The Information Technology Industry Council (ITI) — of which Apple is a member — today has shared a new document outlining AI Policy Principles for the tech industry, the government, and public-private partnerships, as well as projecting how valuable AI could become in the near future.
The five-page document seeks to “ensure that AI can deliver its greatest positive potential” and contains three mains sections: Industry’s Responsibility in Promoting Responsible Development and Use, The Opportunity for Governments to Invest In and Enable the AI Ecosystem, and The Opportunity for Public-Private Partnerships (PPPs).
ITI says projections see AI creating more than $60 billion of yearly value by 2020 in the U.S., while generating between $7 trillion to $13 trillion globally by 2025.
As it evolves, we take our responsibility seriously to be a catalyst for preparing for an AI world, including seeking solutions to address potential negative externalities and helping to train the workforce of the future.
Here’s what the document lays out for the responsibilities of the tech industry:
Responsible Design and Deployment:
We recognize our responsibility to integrate principles into the design of AI technologies, beyond compliance with existing laws. While the potential benefits to people and society are amazing, AI researchers, subject matter experts, and stakeholders should and do spend a great deal of time working to ensure the responsible design and deployment of AI systems. Highly autonomous AI systems must be designed consistent with international conventions that preserve human dignity, rights, and freedoms. As an industry, it is our responsibility to recognize potentials for use and misuse, the implications of such actions, and the responsibility and opportunity to take steps to avoid the reasonably predictable misuse of this technology by committing to ethics by design.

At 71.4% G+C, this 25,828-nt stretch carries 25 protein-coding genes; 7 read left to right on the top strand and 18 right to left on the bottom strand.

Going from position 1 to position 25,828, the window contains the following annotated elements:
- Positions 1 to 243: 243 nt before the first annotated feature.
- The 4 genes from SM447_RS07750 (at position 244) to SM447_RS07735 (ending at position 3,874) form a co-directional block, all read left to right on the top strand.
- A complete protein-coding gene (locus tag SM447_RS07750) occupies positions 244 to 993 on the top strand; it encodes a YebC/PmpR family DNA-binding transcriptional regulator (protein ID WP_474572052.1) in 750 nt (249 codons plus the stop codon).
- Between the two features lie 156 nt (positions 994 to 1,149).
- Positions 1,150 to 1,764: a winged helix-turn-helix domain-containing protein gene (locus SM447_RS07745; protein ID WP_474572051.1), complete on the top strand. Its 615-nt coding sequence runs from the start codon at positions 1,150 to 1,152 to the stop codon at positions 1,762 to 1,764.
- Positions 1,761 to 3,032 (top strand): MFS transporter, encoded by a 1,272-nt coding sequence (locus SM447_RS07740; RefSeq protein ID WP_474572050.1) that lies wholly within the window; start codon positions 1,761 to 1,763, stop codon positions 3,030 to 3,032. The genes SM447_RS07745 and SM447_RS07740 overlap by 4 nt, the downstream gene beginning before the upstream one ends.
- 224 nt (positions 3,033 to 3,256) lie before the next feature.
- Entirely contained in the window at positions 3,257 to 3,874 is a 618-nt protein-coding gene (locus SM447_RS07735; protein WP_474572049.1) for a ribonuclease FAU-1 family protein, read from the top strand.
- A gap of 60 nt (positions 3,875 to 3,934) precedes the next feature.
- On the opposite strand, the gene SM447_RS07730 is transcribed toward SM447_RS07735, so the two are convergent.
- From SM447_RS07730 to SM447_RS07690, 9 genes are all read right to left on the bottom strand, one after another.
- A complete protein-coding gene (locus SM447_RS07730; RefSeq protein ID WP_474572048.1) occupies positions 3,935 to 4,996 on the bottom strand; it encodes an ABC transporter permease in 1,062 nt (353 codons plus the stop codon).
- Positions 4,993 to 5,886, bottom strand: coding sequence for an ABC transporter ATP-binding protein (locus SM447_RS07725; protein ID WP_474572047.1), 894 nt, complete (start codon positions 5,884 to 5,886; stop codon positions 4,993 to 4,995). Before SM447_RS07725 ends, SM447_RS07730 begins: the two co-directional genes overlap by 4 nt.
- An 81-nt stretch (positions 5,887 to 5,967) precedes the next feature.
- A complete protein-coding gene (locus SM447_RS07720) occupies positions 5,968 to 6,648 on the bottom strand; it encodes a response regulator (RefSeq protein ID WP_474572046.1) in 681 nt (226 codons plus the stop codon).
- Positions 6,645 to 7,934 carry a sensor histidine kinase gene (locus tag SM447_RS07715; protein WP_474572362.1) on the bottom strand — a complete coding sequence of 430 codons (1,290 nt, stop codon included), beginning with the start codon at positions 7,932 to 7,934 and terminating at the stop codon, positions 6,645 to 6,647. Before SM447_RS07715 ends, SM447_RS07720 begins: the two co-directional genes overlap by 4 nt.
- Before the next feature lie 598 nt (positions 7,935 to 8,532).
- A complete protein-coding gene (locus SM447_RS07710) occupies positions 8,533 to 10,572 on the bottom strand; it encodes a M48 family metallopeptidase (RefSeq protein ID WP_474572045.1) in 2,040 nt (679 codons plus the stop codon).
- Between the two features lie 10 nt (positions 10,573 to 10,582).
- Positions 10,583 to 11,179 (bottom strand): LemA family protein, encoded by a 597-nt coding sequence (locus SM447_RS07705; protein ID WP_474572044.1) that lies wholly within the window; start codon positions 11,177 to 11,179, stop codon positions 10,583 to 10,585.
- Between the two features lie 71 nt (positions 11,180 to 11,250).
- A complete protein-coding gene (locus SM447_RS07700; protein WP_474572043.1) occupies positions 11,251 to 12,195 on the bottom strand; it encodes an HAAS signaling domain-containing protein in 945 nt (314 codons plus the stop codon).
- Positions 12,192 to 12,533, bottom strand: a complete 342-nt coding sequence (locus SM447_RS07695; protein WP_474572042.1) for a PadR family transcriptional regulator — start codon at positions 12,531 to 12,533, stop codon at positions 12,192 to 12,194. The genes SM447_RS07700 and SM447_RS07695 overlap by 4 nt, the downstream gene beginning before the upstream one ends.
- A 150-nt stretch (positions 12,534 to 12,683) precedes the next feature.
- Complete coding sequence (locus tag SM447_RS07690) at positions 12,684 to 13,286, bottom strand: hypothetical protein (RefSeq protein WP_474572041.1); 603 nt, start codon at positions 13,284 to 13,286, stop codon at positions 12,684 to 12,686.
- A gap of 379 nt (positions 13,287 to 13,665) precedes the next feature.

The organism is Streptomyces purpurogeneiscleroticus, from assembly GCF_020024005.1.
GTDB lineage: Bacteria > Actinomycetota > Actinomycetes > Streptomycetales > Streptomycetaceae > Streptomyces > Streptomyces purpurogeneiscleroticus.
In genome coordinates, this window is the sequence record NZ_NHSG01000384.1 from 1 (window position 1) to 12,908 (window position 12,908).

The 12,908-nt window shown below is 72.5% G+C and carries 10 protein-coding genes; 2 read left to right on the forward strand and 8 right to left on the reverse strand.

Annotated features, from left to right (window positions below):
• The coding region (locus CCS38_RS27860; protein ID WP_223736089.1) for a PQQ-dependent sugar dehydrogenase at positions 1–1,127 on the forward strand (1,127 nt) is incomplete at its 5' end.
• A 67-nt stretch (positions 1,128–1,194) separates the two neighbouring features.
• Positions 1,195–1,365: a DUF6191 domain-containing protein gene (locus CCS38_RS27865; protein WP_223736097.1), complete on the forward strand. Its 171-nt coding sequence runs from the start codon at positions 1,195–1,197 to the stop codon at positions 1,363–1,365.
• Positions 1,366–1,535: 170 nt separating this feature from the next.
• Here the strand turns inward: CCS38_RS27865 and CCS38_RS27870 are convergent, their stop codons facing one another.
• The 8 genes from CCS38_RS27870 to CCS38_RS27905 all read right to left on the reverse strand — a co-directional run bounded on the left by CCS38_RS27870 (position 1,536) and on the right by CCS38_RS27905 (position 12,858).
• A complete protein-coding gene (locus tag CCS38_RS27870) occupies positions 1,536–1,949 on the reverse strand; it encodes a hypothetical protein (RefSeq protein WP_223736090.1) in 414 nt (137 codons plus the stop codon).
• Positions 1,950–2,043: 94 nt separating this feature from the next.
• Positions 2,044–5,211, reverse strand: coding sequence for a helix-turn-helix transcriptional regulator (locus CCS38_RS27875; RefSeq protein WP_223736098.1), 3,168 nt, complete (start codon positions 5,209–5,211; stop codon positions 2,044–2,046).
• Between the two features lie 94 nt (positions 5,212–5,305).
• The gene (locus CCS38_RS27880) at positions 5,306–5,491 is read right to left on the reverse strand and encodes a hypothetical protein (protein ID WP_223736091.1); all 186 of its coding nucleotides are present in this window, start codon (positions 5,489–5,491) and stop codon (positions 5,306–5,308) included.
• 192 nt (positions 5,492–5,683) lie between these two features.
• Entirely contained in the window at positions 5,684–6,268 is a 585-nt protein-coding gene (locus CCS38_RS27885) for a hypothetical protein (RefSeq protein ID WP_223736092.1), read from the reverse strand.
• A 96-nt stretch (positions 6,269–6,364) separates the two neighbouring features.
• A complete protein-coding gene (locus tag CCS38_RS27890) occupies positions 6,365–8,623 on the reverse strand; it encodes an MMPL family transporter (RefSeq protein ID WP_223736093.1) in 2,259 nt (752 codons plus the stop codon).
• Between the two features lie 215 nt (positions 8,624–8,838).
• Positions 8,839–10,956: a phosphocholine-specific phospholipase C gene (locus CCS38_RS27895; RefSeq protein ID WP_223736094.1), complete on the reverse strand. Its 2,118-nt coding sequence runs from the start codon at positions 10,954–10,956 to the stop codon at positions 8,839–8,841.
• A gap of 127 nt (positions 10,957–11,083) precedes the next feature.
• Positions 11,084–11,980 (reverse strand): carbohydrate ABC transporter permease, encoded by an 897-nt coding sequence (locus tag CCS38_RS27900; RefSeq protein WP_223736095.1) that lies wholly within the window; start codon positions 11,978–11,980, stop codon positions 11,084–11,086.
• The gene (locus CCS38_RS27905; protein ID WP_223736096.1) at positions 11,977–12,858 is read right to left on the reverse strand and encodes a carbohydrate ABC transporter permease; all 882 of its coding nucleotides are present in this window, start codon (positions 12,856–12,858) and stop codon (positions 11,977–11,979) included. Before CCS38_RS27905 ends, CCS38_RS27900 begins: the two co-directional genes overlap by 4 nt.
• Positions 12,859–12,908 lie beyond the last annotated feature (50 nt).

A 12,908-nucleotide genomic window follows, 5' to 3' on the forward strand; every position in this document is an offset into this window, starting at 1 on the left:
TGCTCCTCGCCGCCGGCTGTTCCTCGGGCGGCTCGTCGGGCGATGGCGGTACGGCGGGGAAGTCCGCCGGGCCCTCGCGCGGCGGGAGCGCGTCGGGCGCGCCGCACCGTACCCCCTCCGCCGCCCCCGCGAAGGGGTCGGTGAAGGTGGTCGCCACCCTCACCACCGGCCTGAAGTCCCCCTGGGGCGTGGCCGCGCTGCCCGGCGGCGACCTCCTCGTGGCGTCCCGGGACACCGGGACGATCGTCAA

Other components for the industry include: Safety and Controllability, Robust and Represenative Data, and Interpretability, and Liability of AI Systems Due to Autonomy.
As for principles for the government, the document highlights the need for a flexibility:
Flexible Regulatory Approach:
We encourage governments to evaluate existing policy tools and use caution before adopting new laws, regulations, or taxes that may inadvertently or unnecessarily impede the responsible development and use of AI. As applications of AI technologies vary widely, overregulating can inadvertently reduce the number of technologies created and offered in the marketplace, particularly by startups and smaller businesses. We encourage policymakers to recognize the importance of sector-specifc approaches as needed; one regulatory approach will not ft all AI applications. We stand ready to work with policymakers and regulators to address legitimate concerns where they occur.
Other topics include Investment in AI Research and Development, Promoting Innovation and the Security of the Internet, Cybersecurity and Privacy, and Global Standards and Best Practices.
The last section addresses the opportunity for public-private partnerships with a focus on education and equal opportunity.
Democratizing Access and Creating Equality of Opportunity:
While AI systems are creating new ways to generate economic value, if the value favors only certain incumbent entities, there is a risk of exacerbating existing wage, income, and wealth gaps. We support diversifcation and broadening of access to the resources necessary for AI development and use, such as computing resources, education, and training, including opportunities to participate in the development of these technologies.
Public Private Partnership:
PPPs will make AI deployments an attractive investment for both government and private industry, and promote innovation, scalability, and sustainability. By leveraging PPPs – especially between industry partners, academic institutions, and governments – we can expedite AI R&D and prepare our workforce for the jobs of the future.
This section also details STEM Education and Workforce opportunities. The full AI Policy Principles can be found here.
Recent initiatives by Apple have made its AI efforts more public. The company launched its machine learning journal back in July, after first announcing that it would allow researchers to share findings at the end of last year. As it happens, Apple won a prestigious award for the first white paper it published. Last week, an entry in its machine learning journal shared a fascinating look at how ‘Hey Siri’ works.
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